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Sunday, May 26, 2024   

New or used car?
by Gary Foreman
Gary Foreman is a former Certified Financial Planner (CFP) who currently writes about family finances and edits The Dollar Stretcher website http://www.stretcher.com. You'll find hundreds of FREE articles to stretch your day and your budget!
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Gary Foreman

My partner and I are planning on purchasing a car. We have budgeted for it. He would like a station wagon and wants to buy it second-hand (at least 12 months old). I prefer a brand new car, especially with car price ranging from $14,000 on up these days.

I realize that new car value drops dramatically once we drive it off the car lot. But we will know from the start what's been going on with this car and can take good care of it, which you can never do with a used car. David is of the opinion that a good second hand car is more economical than a cheap new car.

He needs the car for work - commuting between different facilities.

This is a fairly big purchase for us and I very much would like to know what you think.

Good question! And one that we all face from time to time. We can't tell Nancy and David which car to choose. That's not possible. But, we can give them some tools to use in making a good decision.

For comparison purposes we'll use a Ford Taurus wagon. Let's take a look at four different times in the life of an automobile. First, when it's new. Then when it's two, five and ten years old. To get pricing information we went to Kelley's Blue Book.

We're going to use past car prices as an example. There's a pretty good chance that what happened to used car prices in the last ten years will be a reasonable estimate of the future.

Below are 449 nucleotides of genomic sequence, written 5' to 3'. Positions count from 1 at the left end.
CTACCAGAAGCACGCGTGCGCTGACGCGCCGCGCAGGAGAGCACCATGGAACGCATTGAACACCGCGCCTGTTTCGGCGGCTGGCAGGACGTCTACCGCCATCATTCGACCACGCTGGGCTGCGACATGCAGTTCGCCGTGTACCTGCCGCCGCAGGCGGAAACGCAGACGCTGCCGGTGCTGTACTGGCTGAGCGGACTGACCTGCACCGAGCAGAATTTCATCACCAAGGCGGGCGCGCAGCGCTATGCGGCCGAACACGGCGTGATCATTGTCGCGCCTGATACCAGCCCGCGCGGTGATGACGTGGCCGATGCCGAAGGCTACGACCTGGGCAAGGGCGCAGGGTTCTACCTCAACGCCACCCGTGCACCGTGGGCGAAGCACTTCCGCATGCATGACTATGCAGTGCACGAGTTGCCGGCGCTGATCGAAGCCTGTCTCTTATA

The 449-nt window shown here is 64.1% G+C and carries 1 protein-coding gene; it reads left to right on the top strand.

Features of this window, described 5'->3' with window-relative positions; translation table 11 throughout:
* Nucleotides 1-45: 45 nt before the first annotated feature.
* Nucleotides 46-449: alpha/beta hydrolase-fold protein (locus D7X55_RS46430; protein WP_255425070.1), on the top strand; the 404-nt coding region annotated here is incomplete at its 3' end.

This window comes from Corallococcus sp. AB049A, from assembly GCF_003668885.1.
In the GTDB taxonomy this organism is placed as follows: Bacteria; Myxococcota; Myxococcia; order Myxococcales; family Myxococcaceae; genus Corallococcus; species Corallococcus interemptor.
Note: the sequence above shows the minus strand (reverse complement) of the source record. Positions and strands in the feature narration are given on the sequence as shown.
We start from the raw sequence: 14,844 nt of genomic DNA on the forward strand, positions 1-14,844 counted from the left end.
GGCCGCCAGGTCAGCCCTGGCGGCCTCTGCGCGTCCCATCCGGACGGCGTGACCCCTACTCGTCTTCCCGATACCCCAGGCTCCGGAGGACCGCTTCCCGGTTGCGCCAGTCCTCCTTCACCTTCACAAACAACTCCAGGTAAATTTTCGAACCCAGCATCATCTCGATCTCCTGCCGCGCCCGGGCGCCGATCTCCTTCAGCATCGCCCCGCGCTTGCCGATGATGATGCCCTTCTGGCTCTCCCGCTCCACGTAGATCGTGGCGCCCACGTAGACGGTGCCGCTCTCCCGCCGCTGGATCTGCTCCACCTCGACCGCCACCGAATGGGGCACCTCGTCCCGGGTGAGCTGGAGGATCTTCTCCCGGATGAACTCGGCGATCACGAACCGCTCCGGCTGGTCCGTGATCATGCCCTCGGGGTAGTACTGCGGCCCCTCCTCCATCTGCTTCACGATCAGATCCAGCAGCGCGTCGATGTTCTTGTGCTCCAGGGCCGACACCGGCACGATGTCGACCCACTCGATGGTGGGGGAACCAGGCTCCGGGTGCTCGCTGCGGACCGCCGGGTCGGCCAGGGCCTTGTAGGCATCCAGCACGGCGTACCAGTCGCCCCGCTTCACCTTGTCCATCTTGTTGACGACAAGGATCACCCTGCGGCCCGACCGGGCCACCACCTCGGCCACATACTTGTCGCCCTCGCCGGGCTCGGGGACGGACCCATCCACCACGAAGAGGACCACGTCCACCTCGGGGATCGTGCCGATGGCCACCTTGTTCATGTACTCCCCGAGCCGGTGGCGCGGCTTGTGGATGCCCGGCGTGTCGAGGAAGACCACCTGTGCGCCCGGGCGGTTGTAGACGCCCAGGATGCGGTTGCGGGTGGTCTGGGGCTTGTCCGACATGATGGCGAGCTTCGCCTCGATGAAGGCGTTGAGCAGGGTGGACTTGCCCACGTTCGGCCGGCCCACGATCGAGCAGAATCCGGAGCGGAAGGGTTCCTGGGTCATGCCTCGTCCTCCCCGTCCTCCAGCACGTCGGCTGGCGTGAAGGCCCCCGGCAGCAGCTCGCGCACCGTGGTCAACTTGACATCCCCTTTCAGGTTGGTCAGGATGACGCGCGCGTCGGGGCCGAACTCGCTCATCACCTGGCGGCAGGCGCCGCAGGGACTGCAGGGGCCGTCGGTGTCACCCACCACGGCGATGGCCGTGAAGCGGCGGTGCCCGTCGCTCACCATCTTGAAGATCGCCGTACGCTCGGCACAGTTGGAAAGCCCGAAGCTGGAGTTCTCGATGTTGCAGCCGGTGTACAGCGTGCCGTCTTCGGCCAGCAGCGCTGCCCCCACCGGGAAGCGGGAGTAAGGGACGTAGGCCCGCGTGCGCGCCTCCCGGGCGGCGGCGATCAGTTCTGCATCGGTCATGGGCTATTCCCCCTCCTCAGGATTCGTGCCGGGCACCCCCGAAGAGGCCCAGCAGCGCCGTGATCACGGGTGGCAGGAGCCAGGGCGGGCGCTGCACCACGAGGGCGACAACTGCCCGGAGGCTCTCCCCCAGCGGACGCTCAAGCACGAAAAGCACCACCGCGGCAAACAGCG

We'll start with the new 2004 Ford Taurus SE four door wagon. It's equipped with V6, automatic, radio and air conditioning. Retail price on the 2004 model is $22,290. But Nancy and David can expect to pay closer to the invoice of $20,457. To simplify our comparisons, we're going to ignore sales tax and state registration fees.

Now, let's look at a 2002 used Taurus wagon with similar equipment. According to Kelley's the retail value on it is $15,040. So Nancy can expect to pay a little over $5,000 for the comfort of knowing the car's entire history. Most cars lose about 25 to 35% of their value in the first two years.

Nancy's fear of spending $15,000 on a used car and getting a lemon is understandable. She can minimize that by checking the car's history at CarFax.com. For $15 they'll provide a report. Many dealers will even give you the CarFax report. One warning. The reports will only show items that appear on official records. So if the car was in an accident that wasn't reported, it won't show up in the history.

If you buy a used car, you should be eligible for the remainder of the new car warranty. It's a good idea to find out exactly what you'll get from the manufacturer. Also, some dealers will include an extended warranty with a used car. A good warranty minimizes the risk of buying trouble. Yet, Nancy is right. There is some small risk.

Next, let's take a look at what happens in a few years when they're ready to sell. Suppose they typically trade a car when it's five years old. A 1999 Taurus wagon retails at $8,785. So, their new car would depreciate $11,672 over five years. That works out to $2,334 per year.

By comparison, the used 2002 model would cost $6,255 over three years or $2,085 per year in depreciation. So the new car runs about $250 more per year. Looked at this way the new car does seems more affordable.

But, there are other things for Nancy and David to consider. Borrowing $7,000 will cost $385 in interest the first year (based on a rate of 5.5%). So that's an extra $30 per month.

Buying the used car will mean that they'll trade for something newer after only three years. If you get bored with your car that's good. But if you dislike the shopping and negotiating experience, then it's a minus.

Finally, let's see what happens if they keep a car for 10 years. A 1994 Taurus is worth $4,305. That means that it only depreciated $896 per year for the last five years. Quite a bit less than in the earlier years. A real money saver.

So what should Nancy and David do? For most people the used car is the best financial decision. My car was bought when it was 2 years old. But, the new car price penalty is minimized the longer you keep your car. No matter what Nancy and David select, we hope that they can afford it and enjoy it!



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